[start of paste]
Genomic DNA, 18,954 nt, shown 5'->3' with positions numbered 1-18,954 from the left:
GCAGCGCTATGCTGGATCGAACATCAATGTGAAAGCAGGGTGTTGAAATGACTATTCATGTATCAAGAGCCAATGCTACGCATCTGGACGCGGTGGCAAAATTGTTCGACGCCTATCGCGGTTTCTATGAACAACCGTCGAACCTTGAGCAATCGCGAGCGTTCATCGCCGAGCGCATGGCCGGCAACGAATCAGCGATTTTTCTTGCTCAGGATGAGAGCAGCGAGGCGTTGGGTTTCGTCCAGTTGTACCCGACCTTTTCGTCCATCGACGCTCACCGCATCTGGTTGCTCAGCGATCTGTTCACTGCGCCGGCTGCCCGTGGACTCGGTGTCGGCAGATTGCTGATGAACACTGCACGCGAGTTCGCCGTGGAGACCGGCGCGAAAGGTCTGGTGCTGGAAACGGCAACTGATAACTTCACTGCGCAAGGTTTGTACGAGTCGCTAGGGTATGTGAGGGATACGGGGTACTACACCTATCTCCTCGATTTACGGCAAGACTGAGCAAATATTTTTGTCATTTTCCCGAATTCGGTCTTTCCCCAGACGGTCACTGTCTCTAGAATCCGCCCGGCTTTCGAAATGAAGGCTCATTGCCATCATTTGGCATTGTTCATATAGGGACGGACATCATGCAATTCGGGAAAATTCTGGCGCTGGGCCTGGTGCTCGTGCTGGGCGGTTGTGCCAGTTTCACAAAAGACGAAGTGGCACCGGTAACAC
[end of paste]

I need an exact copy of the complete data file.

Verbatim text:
Genomic DNA, 18,954 nt, shown 5'->3' with positions numbered 1-18,954 from the left:
GCAGCGCTATGCTGGATCGAACATCAATGTGAAAGCAGGGTGTTGAAATGACTATTCATGTATCAAGAGCCAATGCTACGCATCTGGACGCGGTGGCAAAATTGTTCGACGCCTATCGCGGTTTCTATGAACAACCGTCGAACCTTGAGCAATCGCGAGCGTTCATCGCCGAGCGCATGGCCGGCAACGAATCAGCGATTTTTCTTGCTCAGGATGAGAGCAGCGAGGCGTTGGGTTTCGTCCAGTTGTACCCGACCTTTTCGTCCATCGACGCTCACCGCATCTGGTTGCTCAGCGATCTGTTCACTGCGCCGGCTGCCCGTGGACTCGGTGTCGGCAGATTGCTGATGAACACTGCACGCGAGTTCGCCGTGGAGACCGGCGCGAAAGGTCTGGTGCTGGAAACGGCAACTGATAACTTCACTGCGCAAGGTTTGTACGAGTCGCTAGGGTATGTGAGGGATACGGGGTACTACACCTATCTCCTCGATTTACGGCAAGACTGAGCAAATATTTTTGTCATTTTCCCGAATTCGGTCTTTCCCCAGACGGTCACTGTCTCTAGAATCCGCCCGGCTTTCGAAATGAAGGCTCATTGCCATCATTTGGCATTGTTCATATAGGGACGGACATCATGCAATTCGGGAAAATTCTGGCGCTGGGCCTGGTGCTCGTGCTGGGCGGTTGTGCCAGTTTCACAAAAGACGAAGTGGCACCGGTAACAC